My plan for the day was to ride at 190w which is at the bottom of my aerobic threshold. I thought this was a sensible aim as it should be something I can hold all day.  But after the first two climbs I realised that this power would result in a much much longer day.  So for the remainder of the day I lifted to 220w and this turned out to be a good decision. 

The first five hours flashed by which I was really surprised at.  Usually sitting on the turbo for an hour feels like a long time, so this was a pleasant surprise.  The main issue five hours in was that I had only climbed 3000m.  I had hoped this challenge might take 10-12 hours, but my progress meant it was going to be a 15 hour day.  As much as I wanted to increase my power I knew I had to be sensible as I had no idea how my legs would feel towards the end. 

Hours 7, 8, 9 were awful.  I stuck to my food and hydration plans, but other than that everything was just hard work.  I couldn’t talk to anyone, i just had to put headphones in and hope that I would come out the other side feeling a little better.  I kept changing my clothing in an attempt to feel fresher, which involved switching between just wearing my base layer or just a jersey, which definitely helped.  At 9 hours I changed my shorts for the first time and this was a real lift for the second half of the challenge. 

Athlete Samuel Wyatt-Haines riding for NHS Charities

As hoped, I did pick up and felt better after hour 10. By this point I had moved onto sweeter food having stuck religiously to whole foods like peanut butter sandwiches and bananas throughout the day.  A pack of white choc chip cookies did the job of taking me over 6000m and the finish line certainly felt within reach. 

Hours 10 to 13 were tough again but I had some great support online, as I had done all day. Having mates call me up and talk to me as we rode up the climb made it almost feel like we were back on the road together.  This company certainly made a significant difference in overcoming the mental challenge of the day. The other bonus was that I ticked over 300km for the ride.  I’ve never been this far outside let alone on the turbo, so this was a good achievement to tick off.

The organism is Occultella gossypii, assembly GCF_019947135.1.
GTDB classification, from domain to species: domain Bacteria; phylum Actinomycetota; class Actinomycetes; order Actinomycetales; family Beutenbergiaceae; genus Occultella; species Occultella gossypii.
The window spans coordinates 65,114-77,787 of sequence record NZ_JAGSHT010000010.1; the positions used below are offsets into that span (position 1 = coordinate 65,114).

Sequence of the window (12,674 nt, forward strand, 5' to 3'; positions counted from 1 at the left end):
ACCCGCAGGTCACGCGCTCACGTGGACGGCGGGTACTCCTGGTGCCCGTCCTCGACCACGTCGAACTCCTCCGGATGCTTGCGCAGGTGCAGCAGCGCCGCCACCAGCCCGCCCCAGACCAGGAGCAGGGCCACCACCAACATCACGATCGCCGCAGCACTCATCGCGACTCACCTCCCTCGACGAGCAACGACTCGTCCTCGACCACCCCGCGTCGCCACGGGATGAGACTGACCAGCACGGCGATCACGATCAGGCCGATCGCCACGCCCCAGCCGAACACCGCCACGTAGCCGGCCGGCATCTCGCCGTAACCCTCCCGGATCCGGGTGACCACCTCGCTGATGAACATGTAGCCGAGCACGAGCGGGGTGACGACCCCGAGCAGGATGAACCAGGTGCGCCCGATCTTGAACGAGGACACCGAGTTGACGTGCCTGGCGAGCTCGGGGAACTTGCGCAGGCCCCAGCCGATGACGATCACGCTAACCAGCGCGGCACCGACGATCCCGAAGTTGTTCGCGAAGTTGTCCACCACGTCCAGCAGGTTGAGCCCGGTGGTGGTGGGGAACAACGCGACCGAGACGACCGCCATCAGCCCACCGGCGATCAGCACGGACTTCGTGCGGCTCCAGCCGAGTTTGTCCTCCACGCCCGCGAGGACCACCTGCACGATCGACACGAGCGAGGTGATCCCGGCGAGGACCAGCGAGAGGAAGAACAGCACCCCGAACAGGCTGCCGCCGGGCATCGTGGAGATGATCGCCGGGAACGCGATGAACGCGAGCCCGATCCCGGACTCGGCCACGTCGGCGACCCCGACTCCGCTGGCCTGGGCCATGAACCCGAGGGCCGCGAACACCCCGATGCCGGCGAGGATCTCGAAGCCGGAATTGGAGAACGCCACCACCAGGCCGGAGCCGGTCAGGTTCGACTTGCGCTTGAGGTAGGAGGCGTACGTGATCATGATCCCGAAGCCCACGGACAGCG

The 18th and penultimate climb was the hardest.  It was getting to half nine in the evening and I’d been cycling for 13.5 hours and fatigue was really kicking in.  I could only manage 180w average up the climb and that felt like a monumental effort.  Getting food and drink in was almost impossible but the finish line was in sight. 

The final climb.  Finally.  By 10 in the evening I was fed up with sitting on a turbo.  I just wanted to go to sleep.  But I was so close, and i just needed to put one last bit effort in.  I have no idea where my energy came from but I pushed 300w for most of the final climb.  It felt like an eternity but eventually I got to the magical height of 8848m climbed.  The bad news is you have to pedal for a little longer before Zwift recognises it and flashes that you have an Everesting achievement to make it official.  I think the feeling was more of relief than anything else. It had been obscenely difficult and I was just so relieved to have finally finished. 

The final stats were:

  • 14hrs 35mins total time
  • 356km ridden
  • 8861m climbed

The reality of the challenge

Physically it is one of the hardest challenges I have done.  I’d compare it very closely to Ironman Wales which for any of you who know is an incredibly difficult course.  I’ve managed to get through 10 x 70.3 Ironmans and although some more successfully than others, this was definitely harder than those!  Constantly turning the pedals for 14.5 hours is hard work.  It is much harder than I thought it was going to be.  But probably the main challenge was the mental aspect.  Zwift does a great job of making the climb feel real, but you certainly still remember you are on a turbo.  Not moving anywhere is absolutely draining.  Overcoming the desire to just stop was the hardest thing but I am over the moon that I was able to finish the challenge. It really is a challenge you do once and never again. 

And because some of you may want to know, no I did not have any discomfort at all in my undercarriage. I do have great trust in my Avenir shorts but I didn’t know how I would feel after a day on the saddle. So this was a real bonus! 

A huge thanks has to be said to everyone who supported me. Whether that was in my garage, on Zwift, on the phone, or donating to my page.  In total, I managed to raise £885.00 which is just phenomenal. Thank you to each and everyone of you got me through this!

And if you are ever thinking about doing it, don’t. It really really hurts. 


Samuel Wyatt-Haines is an athlete representing HCI Digital, Giant Twickenham, Absolute Black and Avenir Cycling.  Follow him:  @samuelwh_tri

@hci_digital | (www.hci.digital

@gianttwickenham | http://www.giant-twickenham.co.uk/gb

@absoluteblack.cc | https://absoluteblack.cc/